The Dolly's Dress

Always make it a pair. When buying a bra, get the matching panty. When sewing a dress for a little girl, make one for her dolly, too.

Mom sat quietly in front of the sewing machine, the lamp shining brightly over her shoulder onto the tiny dress she held on her lap. A matching one, only slightly larger, already hung in a little girl’s closet, far away in Australia. 

Mom turned the dolly’s dress inside out to inspect the waistline seam she had just sewn. She frowned and slowly pulled out each little stitch: something wasn’t right. This was for her first granddaughter. The dolly dress must match the girl’s dress perfectly.

Mom, Isabel, dress. Photo by Karen Dean.

Mom, Isabel, dress. Photo by Karen Dean.

My own sewing lessons ended abruptly years ago when I broke a fourth needle. Mom had, however, successfully taught me the satisfication of sewing—precision—particularly when attaching a full skirt to a fitted bodice. Each stitch must take in more fabric from the skirt than from the bodice, but it must do so invisibly. Begin by pinning the side seams to one another, then pin the center and the back of the skirt. Do not sew. A gathered seam must first be basted. Cut a long section of cheap thread and sew it first by hand. Squish, push, squeeze the fabric. Do not fold it: we are gathering, not pleating. 

Once the dress was finished, she hung it on a tiny hanger next to her sewing machine, anticipating the dolly’s next visit. Mom refused to mail the dress, preferring to gift it in person so she could savor the delight it would elicit. 

As the months passed, though, her cancer progressed. She could hardly walk by the time the little girl arrived, but in the middle of the international arrivals lounge, next to the luggage carousel, dolly was stripped and joyfully transformed into something quite perfect.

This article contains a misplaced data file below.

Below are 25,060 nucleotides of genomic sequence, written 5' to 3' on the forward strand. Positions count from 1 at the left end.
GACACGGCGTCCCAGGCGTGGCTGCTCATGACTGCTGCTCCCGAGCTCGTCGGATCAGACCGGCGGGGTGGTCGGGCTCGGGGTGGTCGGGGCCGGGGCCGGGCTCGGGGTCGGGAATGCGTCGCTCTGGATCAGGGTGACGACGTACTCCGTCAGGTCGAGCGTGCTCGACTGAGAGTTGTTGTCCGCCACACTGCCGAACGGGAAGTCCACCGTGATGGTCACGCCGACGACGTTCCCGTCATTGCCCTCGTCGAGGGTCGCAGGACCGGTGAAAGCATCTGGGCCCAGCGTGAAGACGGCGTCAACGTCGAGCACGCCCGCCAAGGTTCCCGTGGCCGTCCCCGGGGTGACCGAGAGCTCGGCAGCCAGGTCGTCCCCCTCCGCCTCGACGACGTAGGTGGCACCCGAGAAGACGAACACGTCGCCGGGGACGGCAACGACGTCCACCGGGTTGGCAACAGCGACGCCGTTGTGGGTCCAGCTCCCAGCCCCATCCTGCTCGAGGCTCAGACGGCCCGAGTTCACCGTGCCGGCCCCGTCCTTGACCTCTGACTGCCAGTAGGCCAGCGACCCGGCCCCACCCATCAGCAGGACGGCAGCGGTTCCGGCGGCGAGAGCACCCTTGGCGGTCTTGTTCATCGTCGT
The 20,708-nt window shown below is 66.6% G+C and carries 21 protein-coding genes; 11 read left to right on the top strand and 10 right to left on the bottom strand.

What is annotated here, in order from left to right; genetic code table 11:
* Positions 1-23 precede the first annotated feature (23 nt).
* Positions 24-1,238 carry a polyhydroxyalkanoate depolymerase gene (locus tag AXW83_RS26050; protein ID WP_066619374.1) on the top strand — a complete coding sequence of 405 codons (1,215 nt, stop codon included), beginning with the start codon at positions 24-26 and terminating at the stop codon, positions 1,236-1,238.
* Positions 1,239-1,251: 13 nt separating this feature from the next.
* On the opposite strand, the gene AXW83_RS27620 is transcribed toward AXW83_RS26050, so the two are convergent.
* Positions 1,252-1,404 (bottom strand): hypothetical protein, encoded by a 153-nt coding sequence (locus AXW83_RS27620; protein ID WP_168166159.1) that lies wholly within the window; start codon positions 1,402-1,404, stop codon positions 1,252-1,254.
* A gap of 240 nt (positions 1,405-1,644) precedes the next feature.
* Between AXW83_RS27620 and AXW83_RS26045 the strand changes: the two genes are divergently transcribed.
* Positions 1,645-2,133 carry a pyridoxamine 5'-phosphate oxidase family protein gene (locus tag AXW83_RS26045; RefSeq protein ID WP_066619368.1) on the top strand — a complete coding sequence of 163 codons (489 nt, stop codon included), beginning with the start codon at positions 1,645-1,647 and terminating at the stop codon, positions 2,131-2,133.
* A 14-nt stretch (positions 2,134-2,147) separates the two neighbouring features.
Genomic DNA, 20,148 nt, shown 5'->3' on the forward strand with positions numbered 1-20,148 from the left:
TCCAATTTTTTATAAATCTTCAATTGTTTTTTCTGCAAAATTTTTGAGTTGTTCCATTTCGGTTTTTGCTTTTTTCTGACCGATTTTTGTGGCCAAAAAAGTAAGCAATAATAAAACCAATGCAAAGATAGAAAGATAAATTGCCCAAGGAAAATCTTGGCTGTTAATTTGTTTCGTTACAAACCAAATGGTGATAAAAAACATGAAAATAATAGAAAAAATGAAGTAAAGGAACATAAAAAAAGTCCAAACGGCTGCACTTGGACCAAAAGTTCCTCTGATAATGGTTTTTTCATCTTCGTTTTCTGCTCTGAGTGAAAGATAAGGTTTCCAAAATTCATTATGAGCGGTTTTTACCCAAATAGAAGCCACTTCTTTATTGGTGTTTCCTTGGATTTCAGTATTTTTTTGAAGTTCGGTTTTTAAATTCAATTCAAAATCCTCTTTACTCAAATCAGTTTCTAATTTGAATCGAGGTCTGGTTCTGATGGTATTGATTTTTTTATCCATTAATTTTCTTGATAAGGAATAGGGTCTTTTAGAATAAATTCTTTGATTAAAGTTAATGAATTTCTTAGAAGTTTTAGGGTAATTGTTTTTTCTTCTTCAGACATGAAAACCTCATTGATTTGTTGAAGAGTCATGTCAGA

- After her mother’s death, Jerilyn Sambrooke took a renewed interest in sewing but has yet to master the fine art of a gathered skirt. Jerilyn currently lectures in the Rhetoric Department at the University of California, Berkeley. She is also working on a memoir, Alpenglow: A Year of Darkness, that narrates the year following her mother’s death. Her reflections on grief owe much to her academic research on religious practice and secular life in contemporary fiction.

How to Set a Table

Set the table early. With precision. Unfurl the tablecloth. Release its starchy scent into the morning air. Run your hands over it. Take care that the cutlery is polished to a fine shine. Check the place mats for smudges. They are immaculate but wipe them over just in case before setting down the china plate. God forbid there be even a speck of dirt.  

Fork to the left of the plate, knife to the right, blade pointing inwards because outwards would be rude. Place the soup spoon, because there is always soup, even in summer, to the right of the knife. The dessert spoon and fork face left and should be set above the plate, but not too close because people move their plates when eating. The wine glass, delicate and long-stemmed, goes to the right, and after that the tumbler for cold drinks. The napkin, matching the tablecloth, should be folded into a neat triangle and fixed under the fork.

photo by  Emily Chen-Morris

photo by Emily Chen-Morris

For special occasions, fold the napkin into a lily and sit it in the center of the plate. This will be a nice touch that your dinner guests will appreciate.

Step back and survey your dinner table waiting quietly, obediently, for the guests to arrive. Be ready at least fifteen minutes before the appointed time. Laugh when they arrive, fashionably late, and tell them it was no bother at all. This is how you were brought up and you do this all the time, you really do.   


- Joanna Chen lives on the edge of a forest, where she walks almost every day with whoever will come with her. Most days it's her dog, Pudding. Joanna writes exactly what she thinks at This is Not a Story  and also has a column at The Los Angeles Review of Books, The View From Here.  As for laying the table correctly, Joanna prefers eating with her fingers whenever possible.